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Last Updated: Sunday, 6 January 2008, 11:57 GMT
Father sad at Deepcut 'closure'
Deepcut barracks
An announcement on the future of Deepcut is expected soon
The father of one of four recruits who died at Deepcut army barracks has said he is sad to hear reports it is to be demolished to make way for housing.

Geoff Gray, whose son Pte Geoff Gray, died in 2001, said an "awful lot of work" had been done at the Surrey training base since the four deaths.

Deepcut and other bases have been under review and a further statement is expected in Parliament later this week.

The Ministry of Defence (MoD) said it could not pre-empt a statement to MPs.

Mr Gray said Deepcut, the main training centre for the Royal Logistics Corps, was now "probably one of the best training establishments in the country".

"If you had asked me last year I would have said the place should be burnt down," Mr Gray told BBC Radio Five Live.

With all the problems in Afghanistan and Iraq, it is the wrong time to announce that Deepcut is closing
Terry Dicks, Surrey county councillor

"But I have talked with the commanding officer, the regimental sergeant major and the WRVS over the last year and it is a very well run place at the moment.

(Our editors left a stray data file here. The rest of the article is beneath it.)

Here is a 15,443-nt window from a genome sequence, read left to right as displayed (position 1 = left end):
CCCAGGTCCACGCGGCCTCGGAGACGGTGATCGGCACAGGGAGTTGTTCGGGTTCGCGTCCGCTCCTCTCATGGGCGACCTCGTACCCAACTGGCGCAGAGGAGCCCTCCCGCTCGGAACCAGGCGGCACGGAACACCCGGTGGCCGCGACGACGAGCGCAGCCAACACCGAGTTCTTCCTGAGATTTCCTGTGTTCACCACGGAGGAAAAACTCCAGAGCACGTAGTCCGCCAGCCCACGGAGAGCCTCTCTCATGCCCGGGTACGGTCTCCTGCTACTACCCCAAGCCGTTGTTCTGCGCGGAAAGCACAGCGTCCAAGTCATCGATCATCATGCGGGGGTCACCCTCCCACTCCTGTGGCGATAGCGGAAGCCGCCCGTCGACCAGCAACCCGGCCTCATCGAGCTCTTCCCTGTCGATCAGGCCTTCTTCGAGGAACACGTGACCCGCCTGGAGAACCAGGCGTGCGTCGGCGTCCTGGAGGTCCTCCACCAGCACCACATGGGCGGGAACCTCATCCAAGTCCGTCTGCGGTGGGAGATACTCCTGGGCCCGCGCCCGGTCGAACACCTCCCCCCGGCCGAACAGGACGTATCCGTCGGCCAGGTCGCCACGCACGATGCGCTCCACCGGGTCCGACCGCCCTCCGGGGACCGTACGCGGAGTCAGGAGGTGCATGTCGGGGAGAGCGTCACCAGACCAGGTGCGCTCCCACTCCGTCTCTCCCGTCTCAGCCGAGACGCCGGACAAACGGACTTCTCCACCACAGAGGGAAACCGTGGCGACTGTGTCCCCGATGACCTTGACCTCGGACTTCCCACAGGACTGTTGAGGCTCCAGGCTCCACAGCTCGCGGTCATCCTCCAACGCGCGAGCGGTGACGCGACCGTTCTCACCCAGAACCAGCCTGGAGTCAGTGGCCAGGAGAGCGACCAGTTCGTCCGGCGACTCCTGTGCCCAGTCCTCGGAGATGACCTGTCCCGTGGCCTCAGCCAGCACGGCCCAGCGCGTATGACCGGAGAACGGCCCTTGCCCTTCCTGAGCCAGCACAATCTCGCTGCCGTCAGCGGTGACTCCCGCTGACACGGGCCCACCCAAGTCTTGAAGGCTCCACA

"It is well staffed, well supervised and the recruits have plenty to do."

The four soldiers who died at Deepcut between 1995 and 2002 were: Pte Sean Benton, 20, from Hastings, East Sussex; Pte Cheryl James, 18, from Llangollen, north Wales; Pte James Collinson, 17, from Perth, Scotland; and Pte Gray, 17, from Seaham, County Durham.

They all died from gunshot wounds.

Inquests into the deaths recorded a verdict of suicide in Pte Benton's case and open verdicts for the other three.

An independent review of the deaths, conducted by Nicholas Blake QC, concluded in March 2006 that the deaths probably were self-inflicted.

But Mr Blake criticised army training, citing "harassment, discrimination and oppressive behaviour".

The families of the four soldiers have always wanted a public inquiry.

The four Deepcut victims
Four soldiers died at Deepcut barracks from gunshot wounds

Surrey Heath MP Michael Gove says on his website he was told by Defence Minister Derek Twigg in October that Deepcut would remain in use for training until at least 2014.

There was a possibility it would stay open for a further three years after that.

Surrey county councillor Terry Dicks told the BBC now was the wrong time to be closing army training bases.

"With all the problems in Afghanistan and Iraq, it is the wrong time to announce that Deepcut is closing.

"We are not particularly short of housing in Surrey, unless the MoD just wants money."

An MoD spokesman said: "There is an on-going review aimed at maximising defence training outputs, but we cannot pre-empt any statements that ministers might make in due course to Parliament."



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